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Oyamel’s chef wows

A night of exquisite Mexican cuisine



Oyamel, Gay News, Washington Blade
Oyamel, Gay News, Washington Blade

Oyamel Taco (photo courtesy Oyamel)

Chef Jose Andres is a powerhouse in the D.C. restaurant scene. Along with business partner Rob Wilder, he owns several renowned restaurants, including Jaleo, America Eats, minibar, Zaytinya, and Oyamel (401 7th St., N.W.) Andres has also won numerous awards including Outstanding Chef from the James Beard Foundation (2011) and Time magazine named him one of the world’s 100 most influential people in 2012. When Andres recently appointed a new head chef at Oyamel, it seemed like the perfect time to dine in this newly renovated space.

Chef Colin King was appointed the head chef of Oyamel after serving as the sous chef at Zaytinya under Chef Michael Costa starting in the summer of 2012. King quickly proved himself a leader in the kitchen. Prior to joining ThinkFoodGroup, Chef King worked at Market Restaurant Group in Tucson, Ariz. He served as the executive chef at Harvest Restaurant and Hacienda de Sol. Since this was our opportunity to experience all that Chef Colin King could deliver we opted for the “Oyamel Experience Menu,” where he took us on a culinary tour through Mexican cuisine for $55 per person. I personally opted to also indulge in the Artisan Bar Pairing for $35.00.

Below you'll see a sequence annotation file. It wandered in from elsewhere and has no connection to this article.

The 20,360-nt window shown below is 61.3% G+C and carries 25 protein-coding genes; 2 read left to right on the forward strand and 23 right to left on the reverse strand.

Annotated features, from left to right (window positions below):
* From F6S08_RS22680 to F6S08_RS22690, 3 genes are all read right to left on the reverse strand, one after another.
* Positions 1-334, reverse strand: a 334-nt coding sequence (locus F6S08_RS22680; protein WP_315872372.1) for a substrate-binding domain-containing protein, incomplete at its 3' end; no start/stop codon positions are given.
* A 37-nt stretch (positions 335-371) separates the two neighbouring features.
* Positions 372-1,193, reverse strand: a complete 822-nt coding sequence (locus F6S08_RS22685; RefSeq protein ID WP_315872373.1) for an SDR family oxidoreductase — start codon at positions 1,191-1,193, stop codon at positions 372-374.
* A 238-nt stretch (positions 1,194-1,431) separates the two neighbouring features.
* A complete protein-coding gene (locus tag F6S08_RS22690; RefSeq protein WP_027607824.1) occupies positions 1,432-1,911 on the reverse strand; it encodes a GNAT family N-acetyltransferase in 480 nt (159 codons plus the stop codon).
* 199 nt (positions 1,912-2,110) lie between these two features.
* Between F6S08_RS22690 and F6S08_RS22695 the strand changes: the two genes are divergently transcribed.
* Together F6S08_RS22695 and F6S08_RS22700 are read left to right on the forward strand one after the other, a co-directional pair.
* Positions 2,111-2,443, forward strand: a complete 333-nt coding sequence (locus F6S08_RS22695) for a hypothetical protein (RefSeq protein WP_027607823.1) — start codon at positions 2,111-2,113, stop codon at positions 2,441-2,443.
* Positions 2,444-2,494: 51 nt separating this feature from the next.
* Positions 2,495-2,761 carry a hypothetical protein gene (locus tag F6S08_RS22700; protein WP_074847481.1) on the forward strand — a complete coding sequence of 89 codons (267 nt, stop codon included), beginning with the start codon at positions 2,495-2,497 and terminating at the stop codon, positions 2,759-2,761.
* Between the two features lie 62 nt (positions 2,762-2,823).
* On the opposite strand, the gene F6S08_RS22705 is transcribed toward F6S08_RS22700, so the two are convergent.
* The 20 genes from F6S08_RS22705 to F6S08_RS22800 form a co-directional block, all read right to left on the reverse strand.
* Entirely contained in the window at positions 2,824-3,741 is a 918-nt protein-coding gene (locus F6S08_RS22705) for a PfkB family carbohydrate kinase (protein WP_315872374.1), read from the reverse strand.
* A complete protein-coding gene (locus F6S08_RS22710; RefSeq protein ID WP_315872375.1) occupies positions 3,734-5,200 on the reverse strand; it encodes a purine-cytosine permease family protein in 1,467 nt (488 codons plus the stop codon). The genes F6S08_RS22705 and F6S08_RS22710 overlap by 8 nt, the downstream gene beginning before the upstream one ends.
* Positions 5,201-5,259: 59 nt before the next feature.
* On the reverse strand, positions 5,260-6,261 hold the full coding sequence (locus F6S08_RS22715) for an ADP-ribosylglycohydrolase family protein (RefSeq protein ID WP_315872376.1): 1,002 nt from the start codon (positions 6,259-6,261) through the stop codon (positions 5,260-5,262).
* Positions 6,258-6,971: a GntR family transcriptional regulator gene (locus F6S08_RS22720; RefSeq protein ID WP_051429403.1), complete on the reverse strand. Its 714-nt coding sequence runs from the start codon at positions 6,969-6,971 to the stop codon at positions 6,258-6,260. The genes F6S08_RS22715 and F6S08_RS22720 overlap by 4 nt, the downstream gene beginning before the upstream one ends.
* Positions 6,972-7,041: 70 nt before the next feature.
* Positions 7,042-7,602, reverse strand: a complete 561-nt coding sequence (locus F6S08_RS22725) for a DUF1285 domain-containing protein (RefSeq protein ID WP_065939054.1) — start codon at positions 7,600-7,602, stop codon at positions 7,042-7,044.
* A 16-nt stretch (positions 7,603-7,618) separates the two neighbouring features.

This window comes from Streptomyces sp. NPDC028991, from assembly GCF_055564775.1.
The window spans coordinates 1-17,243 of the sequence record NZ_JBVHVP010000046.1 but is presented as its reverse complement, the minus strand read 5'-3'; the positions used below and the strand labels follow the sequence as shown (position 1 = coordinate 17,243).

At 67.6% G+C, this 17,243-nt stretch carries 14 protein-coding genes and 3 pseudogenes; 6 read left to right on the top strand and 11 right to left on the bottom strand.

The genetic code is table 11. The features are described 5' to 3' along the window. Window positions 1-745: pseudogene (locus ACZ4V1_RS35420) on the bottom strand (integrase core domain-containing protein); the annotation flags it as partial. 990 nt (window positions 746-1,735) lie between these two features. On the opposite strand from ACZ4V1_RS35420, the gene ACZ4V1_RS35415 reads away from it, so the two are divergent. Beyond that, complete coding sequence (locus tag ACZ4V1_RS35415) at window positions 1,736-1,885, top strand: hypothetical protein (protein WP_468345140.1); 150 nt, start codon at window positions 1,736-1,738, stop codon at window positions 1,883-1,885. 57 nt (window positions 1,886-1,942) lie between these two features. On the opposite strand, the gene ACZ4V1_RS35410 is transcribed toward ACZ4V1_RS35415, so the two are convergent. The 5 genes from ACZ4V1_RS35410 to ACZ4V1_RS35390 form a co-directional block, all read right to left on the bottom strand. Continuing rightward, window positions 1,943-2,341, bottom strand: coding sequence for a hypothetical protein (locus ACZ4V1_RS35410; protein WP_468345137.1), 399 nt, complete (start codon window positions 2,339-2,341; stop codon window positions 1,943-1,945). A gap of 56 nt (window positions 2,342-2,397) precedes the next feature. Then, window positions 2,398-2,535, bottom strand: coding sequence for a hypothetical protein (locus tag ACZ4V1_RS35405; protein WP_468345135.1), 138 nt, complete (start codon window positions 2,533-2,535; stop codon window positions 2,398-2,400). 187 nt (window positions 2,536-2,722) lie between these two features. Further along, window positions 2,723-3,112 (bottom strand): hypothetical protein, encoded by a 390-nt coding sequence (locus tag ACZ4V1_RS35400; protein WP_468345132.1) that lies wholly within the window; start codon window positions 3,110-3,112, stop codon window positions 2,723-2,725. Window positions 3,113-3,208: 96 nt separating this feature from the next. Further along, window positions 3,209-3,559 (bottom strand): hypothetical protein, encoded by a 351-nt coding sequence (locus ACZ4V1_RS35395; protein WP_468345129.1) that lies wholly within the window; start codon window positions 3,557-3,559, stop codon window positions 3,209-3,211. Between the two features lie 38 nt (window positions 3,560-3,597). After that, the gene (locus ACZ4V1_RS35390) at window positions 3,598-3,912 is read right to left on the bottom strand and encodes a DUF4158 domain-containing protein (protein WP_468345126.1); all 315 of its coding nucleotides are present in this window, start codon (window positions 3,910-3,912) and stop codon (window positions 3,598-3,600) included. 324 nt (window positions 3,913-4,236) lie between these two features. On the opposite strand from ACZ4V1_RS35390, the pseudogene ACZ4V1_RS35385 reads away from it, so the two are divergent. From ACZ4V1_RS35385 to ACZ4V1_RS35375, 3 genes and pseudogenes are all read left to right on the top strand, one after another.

The experience began with chips, salsa, and guacamole made tableside with fresh creamy avocadoes, tomatillo, serrano chile and queso fresco. As we worked our way through the guacamole a plate of tuna ceviche was brought to the table. The tuna was lightly marinated in lime adding a fresh citrusy zip to the fish; avocado, toasted pecans and jalapenos accompanied it. After the tuna ceviche, which was an outstanding dish, we were presented with a plate of “ceviche tradicional” — raw striped bass with lime, onion, tomato, sweet potato and corn. All of these components came together perfectly and each bite erupted with freshness and well balanced flavors. To accompany the two ceviches I was served the “Sagrado Corazon,” which was tequila, cilantro, and toasted coriander gimlet over hibiscus ice. It morphed into a delightfully floral drink as the hibiscus ice melted away.